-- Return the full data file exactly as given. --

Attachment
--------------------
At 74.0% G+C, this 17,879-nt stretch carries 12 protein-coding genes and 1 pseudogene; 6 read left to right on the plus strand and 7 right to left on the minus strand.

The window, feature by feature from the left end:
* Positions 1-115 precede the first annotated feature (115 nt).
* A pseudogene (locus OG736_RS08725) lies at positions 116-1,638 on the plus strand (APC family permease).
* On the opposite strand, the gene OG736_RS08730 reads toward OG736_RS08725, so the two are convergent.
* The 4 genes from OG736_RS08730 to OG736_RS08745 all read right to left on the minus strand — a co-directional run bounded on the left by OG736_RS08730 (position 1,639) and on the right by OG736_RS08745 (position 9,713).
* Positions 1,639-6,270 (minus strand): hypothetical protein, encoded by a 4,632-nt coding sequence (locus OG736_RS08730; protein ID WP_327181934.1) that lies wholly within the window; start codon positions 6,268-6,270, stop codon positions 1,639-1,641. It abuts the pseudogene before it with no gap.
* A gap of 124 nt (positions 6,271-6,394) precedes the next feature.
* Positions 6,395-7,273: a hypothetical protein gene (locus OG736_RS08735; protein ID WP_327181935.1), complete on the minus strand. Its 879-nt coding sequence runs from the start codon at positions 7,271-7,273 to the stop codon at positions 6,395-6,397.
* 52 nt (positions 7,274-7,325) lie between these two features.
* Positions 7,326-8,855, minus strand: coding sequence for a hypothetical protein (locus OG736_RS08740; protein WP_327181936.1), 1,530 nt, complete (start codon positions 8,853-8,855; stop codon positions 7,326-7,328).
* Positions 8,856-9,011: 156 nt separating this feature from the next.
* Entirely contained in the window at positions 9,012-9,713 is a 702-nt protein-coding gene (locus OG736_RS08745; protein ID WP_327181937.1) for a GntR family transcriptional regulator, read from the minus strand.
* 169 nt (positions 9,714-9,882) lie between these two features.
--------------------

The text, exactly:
At 74.0% G+C, this 17,879-nt stretch carries 12 protein-coding genes and 1 pseudogene; 6 read left to right on the plus strand and 7 right to left on the minus strand.

The window, feature by feature from the left end:
* Positions 1-115 precede the first annotated feature (115 nt).
* A pseudogene (locus OG736_RS08725) lies at positions 116-1,638 on the plus strand (APC family permease).
* On the opposite strand, the gene OG736_RS08730 reads toward OG736_RS08725, so the two are convergent.
* The 4 genes from OG736_RS08730 to OG736_RS08745 all read right to left on the minus strand — a co-directional run bounded on the left by OG736_RS08730 (position 1,639) and on the right by OG736_RS08745 (position 9,713).
* Positions 1,639-6,270 (minus strand): hypothetical protein, encoded by a 4,632-nt coding sequence (locus OG736_RS08730; protein ID WP_327181934.1) that lies wholly within the window; start codon positions 6,268-6,270, stop codon positions 1,639-1,641. It abuts the pseudogene before it with no gap.
* A gap of 124 nt (positions 6,271-6,394) precedes the next feature.
* Positions 6,395-7,273: a hypothetical protein gene (locus OG736_RS08735; protein ID WP_327181935.1), complete on the minus strand. Its 879-nt coding sequence runs from the start codon at positions 7,271-7,273 to the stop codon at positions 6,395-6,397.
* 52 nt (positions 7,274-7,325) lie between these two features.
* Positions 7,326-8,855, minus strand: coding sequence for a hypothetical protein (locus OG736_RS08740; protein WP_327181936.1), 1,530 nt, complete (start codon positions 8,853-8,855; stop codon positions 7,326-7,328).
* Positions 8,856-9,011: 156 nt separating this feature from the next.
* Entirely contained in the window at positions 9,012-9,713 is a 702-nt protein-coding gene (locus OG736_RS08745; protein ID WP_327181937.1) for a GntR family transcriptional regulator, read from the minus strand.
* 169 nt (positions 9,714-9,882) lie between these two features.